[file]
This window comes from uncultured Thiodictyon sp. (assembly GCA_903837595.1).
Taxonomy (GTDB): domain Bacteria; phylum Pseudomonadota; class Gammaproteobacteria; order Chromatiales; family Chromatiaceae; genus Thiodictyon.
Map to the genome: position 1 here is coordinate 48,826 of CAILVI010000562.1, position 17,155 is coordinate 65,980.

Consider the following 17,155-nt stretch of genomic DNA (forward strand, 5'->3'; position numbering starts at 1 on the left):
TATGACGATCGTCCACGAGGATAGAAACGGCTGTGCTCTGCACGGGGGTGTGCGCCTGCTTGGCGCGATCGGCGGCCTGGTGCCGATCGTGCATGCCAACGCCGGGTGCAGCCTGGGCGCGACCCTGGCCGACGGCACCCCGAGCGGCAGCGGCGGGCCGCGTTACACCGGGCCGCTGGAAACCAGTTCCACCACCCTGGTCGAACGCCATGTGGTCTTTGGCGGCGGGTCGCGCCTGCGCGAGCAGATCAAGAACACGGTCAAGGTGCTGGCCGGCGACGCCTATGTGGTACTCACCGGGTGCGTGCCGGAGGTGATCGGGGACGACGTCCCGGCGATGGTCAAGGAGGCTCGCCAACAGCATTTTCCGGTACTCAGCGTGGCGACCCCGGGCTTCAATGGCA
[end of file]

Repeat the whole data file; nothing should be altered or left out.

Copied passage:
This window comes from uncultured Thiodictyon sp. (assembly GCA_903837595.1).
Taxonomy (GTDB): domain Bacteria; phylum Pseudomonadota; class Gammaproteobacteria; order Chromatiales; family Chromatiaceae; genus Thiodictyon.
Map to the genome: position 1 here is coordinate 48,826 of CAILVI010000562.1, position 17,155 is coordinate 65,980.

Consider the following 17,155-nt stretch of genomic DNA (forward strand, 5'->3'; position numbering starts at 1 on the left):
TATGACGATCGTCCACGAGGATAGAAACGGCTGTGCTCTGCACGGGGGTGTGCGCCTGCTTGGCGCGATCGGCGGCCTGGTGCCGATCGTGCATGCCAACGCCGGGTGCAGCCTGGGCGCGACCCTGGCCGACGGCACCCCGAGCGGCAGCGGCGGGCCGCGTTACACCGGGCCGCTGGAAACCAGTTCCACCACCCTGGTCGAACGCCATGTGGTCTTTGGCGGCGGGTCGCGCCTGCGCGAGCAGATCAAGAACACGGTCAAGGTGCTGGCCGGCGACGCCTATGTGGTACTCACCGGGTGCGTGCCGGAGGTGATCGGGGACGACGTCCCGGCGATGGTCAAGGAGGCTCGCCAACAGCATTTTCCGGTACTCAGCGTGGCGACCCCGGGCTTCAATGGCA